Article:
China is all set to host the Belt and Road Forum, a two-day event on May 14 and 15, aimed at formally kicking off the "One Belt, One Road" Initiative.
Leaders from 28 countries including Russian President Vladimir Putin and Pakistani Prime Minister Nawaz Sharif will be attending the two-day forum led by Chinese President Xi Jinping in Beijing.
However, no leader from major Western countries are expected to attend this forum.
The scheme is the brainchild of Chinese President Xi Jinping, and aims to build a "new Silk Road" of ports, railways and roads to expand trade in a vast arc of countries across Asia, Africa and Europe.
The Asian Development Bank says the region, home to 60 percent of the world's people, needs more than 26 trillion US dollars of such investment by 2030 to keep economies growing.
Dubbed "One Belt, One Road" after ancient trade routes through the Indian Ocean and Central Asia, the initiative is in many ways natural for China, the world's biggest trader.
Details such as financing remain vague but since Xi announced it in 2013, Beijing has launched dozens of projects from railways in Tajikistan and Thailand to power plants in Vietnam and Kyrgyzstan.
It is a boon for certain Chinese cities along the route, such as Dalian.
Located in the northeast between Russia and the Korean peninsula, the pleasant port city has developed a new free trade zone and Dalian officials intend to jump on the One Belt One Road bandwagon by emphasising Dalian's unique location.
Local companies meanwhile see it as an opportunity to expand and export their products to untapped foreign markets.
However, governments from Washington to Moscow to New Delhi worry Beijing also is trying to build its own political influence and erode theirs.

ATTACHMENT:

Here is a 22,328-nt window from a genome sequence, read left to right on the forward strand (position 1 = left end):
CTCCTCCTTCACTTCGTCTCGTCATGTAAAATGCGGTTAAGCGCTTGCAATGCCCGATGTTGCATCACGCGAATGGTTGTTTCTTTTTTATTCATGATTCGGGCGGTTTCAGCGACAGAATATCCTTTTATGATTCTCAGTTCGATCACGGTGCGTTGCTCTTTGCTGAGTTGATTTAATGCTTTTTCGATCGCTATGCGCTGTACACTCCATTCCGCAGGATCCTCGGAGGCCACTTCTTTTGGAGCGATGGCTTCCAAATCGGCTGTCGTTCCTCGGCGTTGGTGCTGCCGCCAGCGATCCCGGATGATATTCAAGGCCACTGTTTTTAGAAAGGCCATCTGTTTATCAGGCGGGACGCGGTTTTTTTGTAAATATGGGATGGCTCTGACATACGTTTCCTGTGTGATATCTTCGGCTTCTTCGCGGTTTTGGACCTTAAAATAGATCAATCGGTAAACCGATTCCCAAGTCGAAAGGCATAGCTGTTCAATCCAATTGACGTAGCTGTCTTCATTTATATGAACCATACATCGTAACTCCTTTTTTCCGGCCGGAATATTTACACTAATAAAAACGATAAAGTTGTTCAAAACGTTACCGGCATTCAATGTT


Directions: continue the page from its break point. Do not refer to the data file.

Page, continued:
Others worry China might undermine human rights, environmental and other standards or leave poor countries burdened with debt.
India is unhappy Chinese state-owned companies are working in the Pakistani-held part of Kashmir, the Himalayan region claimed by both sides.
The state-run China Development Bank announced in 2015 it had set aside 890 billion US dollars for more than 900 "One Belt, One Road" projects across 60 countries in gas, minerals and other sectors.
The government's Export-Import Bank of China said it would finance 1,000 projects in 49 countries.
In Pakistan, the proposed 1.3 billion US dollar effort to expand the Karakoram Highway is part of the China-Pakistan Economic Corridor, which involves dozens of projects including power plants, roads and ports.
In Gwadar, a port in the southwest Pakistan where the China-Pakistan Economic Corridor was inaugurated in November 2016, ships are already coming and going, connecting Xinjiang to the Arabian sea.
However, given that the bulk of Chinese financing is to be loans, doubts remain whether the money lent for these projects will be paid back.
Questions are also raised whether China is trying to build a backyard of economically dependent countries that will eventually become politically dependent of an ambitious Beijing.
(With AP inputs)